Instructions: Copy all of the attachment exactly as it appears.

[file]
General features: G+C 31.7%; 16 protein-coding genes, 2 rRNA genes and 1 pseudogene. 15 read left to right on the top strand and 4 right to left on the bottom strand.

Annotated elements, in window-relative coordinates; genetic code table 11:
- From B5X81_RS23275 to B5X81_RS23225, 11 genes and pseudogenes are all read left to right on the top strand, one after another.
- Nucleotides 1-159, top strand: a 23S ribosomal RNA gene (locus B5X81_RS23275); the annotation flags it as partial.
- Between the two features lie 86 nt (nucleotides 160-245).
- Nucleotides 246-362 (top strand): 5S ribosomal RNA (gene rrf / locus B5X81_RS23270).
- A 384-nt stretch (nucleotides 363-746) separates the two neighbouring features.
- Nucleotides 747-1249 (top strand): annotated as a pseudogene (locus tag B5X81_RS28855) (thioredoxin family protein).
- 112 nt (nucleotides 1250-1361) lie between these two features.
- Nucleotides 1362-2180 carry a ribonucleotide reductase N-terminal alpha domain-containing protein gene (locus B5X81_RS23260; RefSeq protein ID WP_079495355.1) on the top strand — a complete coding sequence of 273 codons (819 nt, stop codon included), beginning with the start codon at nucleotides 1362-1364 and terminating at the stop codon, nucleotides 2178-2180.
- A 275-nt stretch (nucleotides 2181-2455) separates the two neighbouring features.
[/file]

General features: G+C 31.7%; 16 protein-coding genes, 2 rRNA genes and 1 pseudogene. 15 read left to right on the top strand and 4 right to left on the bottom strand.

Annotated elements, in window-relative coordinates; genetic code table 11:
- From B5X81_RS23275 to B5X81_RS23225, 11 genes and pseudogenes are all read left to right on the top strand, one after another.
- Nucleotides 1-159, top strand: a 23S ribosomal RNA gene (locus B5X81_RS23275); the annotation flags it as partial.
- Between the two features lie 86 nt (nucleotides 160-245).
- Nucleotides 246-362 (top strand): 5S ribosomal RNA (gene rrf / locus B5X81_RS23270).
- A 384-nt stretch (nucleotides 363-746) separates the two neighbouring features.
- Nucleotides 747-1249 (top strand): annotated as a pseudogene (locus tag B5X81_RS28855) (thioredoxin family protein).
- 112 nt (nucleotides 1250-1361) lie between these two features.
- Nucleotides 1362-2180 carry a ribonucleotide reductase N-terminal alpha domain-containing protein gene (locus B5X81_RS23260; RefSeq protein ID WP_079495355.1) on the top strand — a complete coding sequence of 273 codons (819 nt, stop codon included), beginning with the start codon at nucleotides 1362-1364 and terminating at the stop codon, nucleotides 2178-2180.
- A 275-nt stretch (nucleotides 2181-2455) separates the two neighbouring features.